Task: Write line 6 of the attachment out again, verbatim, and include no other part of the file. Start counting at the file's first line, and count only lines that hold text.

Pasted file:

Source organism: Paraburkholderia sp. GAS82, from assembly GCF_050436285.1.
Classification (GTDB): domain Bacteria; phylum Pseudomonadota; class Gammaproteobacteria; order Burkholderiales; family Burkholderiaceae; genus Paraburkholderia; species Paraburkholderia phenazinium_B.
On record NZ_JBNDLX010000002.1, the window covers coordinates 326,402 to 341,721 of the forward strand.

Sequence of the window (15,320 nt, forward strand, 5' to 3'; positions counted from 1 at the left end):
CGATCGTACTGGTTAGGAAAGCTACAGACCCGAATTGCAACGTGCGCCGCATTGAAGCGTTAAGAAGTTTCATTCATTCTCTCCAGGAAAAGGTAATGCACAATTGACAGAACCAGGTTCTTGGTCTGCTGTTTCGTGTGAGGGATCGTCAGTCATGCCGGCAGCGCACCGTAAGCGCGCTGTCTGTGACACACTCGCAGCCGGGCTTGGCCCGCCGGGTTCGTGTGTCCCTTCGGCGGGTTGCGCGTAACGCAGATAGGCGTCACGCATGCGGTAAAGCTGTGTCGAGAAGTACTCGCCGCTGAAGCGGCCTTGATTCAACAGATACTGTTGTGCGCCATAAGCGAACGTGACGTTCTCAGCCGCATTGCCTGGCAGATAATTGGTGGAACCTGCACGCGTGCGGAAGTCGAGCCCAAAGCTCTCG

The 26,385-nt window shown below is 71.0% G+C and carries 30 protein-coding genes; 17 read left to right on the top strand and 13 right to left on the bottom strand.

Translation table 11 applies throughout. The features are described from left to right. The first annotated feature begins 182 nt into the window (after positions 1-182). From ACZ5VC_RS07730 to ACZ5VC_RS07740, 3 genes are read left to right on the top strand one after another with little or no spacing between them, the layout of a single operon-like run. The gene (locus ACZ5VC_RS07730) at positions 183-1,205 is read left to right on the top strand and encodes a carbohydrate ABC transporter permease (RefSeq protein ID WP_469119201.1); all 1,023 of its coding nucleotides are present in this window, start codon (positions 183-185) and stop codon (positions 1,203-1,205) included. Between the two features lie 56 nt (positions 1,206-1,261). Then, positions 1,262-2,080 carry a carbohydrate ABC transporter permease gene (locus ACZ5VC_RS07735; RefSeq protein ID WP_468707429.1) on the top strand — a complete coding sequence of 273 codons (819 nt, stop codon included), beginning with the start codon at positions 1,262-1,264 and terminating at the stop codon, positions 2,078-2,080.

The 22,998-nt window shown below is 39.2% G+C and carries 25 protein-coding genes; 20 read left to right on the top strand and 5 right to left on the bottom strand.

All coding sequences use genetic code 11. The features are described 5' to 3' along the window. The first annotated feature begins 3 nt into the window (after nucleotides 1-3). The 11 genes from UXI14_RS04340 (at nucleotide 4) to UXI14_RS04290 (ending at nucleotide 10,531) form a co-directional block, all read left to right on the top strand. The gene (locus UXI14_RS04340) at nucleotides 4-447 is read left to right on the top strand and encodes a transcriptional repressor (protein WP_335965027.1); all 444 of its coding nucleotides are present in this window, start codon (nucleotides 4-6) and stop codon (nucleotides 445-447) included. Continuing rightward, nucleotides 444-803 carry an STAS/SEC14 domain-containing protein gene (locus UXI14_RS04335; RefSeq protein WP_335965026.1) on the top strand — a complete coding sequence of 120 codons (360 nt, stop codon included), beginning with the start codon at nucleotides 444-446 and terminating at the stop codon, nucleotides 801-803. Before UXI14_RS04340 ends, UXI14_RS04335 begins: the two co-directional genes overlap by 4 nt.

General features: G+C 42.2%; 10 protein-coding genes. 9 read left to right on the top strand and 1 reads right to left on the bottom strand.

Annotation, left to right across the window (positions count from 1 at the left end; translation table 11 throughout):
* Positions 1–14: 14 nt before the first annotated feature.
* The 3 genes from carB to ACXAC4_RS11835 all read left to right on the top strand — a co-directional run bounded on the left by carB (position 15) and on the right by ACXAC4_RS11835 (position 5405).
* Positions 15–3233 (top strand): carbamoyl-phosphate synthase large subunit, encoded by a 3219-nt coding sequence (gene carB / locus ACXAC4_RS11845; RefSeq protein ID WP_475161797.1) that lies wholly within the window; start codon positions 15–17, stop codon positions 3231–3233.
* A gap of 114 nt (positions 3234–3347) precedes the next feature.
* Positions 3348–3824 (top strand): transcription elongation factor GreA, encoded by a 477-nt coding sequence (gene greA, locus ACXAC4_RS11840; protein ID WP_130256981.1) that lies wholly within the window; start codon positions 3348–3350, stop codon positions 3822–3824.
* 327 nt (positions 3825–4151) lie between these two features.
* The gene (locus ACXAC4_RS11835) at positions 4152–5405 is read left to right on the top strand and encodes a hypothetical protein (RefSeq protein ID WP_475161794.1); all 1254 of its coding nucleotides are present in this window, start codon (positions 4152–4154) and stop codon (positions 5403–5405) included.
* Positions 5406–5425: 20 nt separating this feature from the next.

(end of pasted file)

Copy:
The 26,385-nt window shown below is 71.0% G+C and carries 30 protein-coding genes; 17 read left to right on the top strand and 13 right to left on the bottom strand.